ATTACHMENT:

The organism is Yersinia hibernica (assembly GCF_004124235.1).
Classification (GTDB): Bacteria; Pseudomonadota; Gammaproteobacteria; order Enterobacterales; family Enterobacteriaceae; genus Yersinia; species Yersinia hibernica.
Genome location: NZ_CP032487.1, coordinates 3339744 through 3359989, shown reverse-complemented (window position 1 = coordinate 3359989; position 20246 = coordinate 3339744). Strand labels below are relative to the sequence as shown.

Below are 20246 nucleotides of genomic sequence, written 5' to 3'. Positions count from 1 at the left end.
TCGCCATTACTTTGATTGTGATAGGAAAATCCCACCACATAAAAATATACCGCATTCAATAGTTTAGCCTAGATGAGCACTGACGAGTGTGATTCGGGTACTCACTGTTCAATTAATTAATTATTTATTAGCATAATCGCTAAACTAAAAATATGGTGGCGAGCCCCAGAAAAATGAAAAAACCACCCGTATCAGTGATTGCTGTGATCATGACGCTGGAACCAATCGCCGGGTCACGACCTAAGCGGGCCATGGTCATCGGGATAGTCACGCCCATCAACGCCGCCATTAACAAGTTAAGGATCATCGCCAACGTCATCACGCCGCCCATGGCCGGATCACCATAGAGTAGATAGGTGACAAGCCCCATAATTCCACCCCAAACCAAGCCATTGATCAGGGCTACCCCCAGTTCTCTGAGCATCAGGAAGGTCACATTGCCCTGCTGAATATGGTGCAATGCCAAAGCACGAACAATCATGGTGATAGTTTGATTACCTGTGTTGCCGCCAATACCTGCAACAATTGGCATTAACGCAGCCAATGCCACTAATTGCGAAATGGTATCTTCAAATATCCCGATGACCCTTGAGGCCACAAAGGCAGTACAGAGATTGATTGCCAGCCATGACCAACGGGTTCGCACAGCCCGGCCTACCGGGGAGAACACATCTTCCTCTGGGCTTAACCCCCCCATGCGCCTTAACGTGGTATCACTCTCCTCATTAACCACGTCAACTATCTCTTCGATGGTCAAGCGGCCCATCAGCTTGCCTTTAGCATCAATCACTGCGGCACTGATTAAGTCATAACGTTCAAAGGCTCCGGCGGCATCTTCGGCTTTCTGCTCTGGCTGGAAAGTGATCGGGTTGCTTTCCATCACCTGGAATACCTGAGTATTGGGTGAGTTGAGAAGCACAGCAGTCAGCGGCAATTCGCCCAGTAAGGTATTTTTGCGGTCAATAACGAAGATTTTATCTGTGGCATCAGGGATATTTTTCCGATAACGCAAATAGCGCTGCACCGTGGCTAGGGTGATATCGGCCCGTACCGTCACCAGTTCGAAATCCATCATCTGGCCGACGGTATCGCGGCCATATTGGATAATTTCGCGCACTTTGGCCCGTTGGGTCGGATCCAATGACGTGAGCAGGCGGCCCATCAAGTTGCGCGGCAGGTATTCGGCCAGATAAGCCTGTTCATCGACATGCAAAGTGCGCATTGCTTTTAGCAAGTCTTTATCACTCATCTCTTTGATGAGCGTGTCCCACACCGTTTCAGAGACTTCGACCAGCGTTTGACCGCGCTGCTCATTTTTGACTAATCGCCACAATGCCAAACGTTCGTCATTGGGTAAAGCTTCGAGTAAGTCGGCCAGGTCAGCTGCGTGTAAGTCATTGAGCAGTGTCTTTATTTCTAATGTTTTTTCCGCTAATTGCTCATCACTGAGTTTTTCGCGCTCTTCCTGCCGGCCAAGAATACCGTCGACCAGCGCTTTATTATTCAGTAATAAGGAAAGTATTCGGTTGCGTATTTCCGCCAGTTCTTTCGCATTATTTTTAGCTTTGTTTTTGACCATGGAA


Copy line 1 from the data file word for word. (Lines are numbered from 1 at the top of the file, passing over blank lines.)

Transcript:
The organism is Yersinia hibernica (assembly GCF_004124235.1).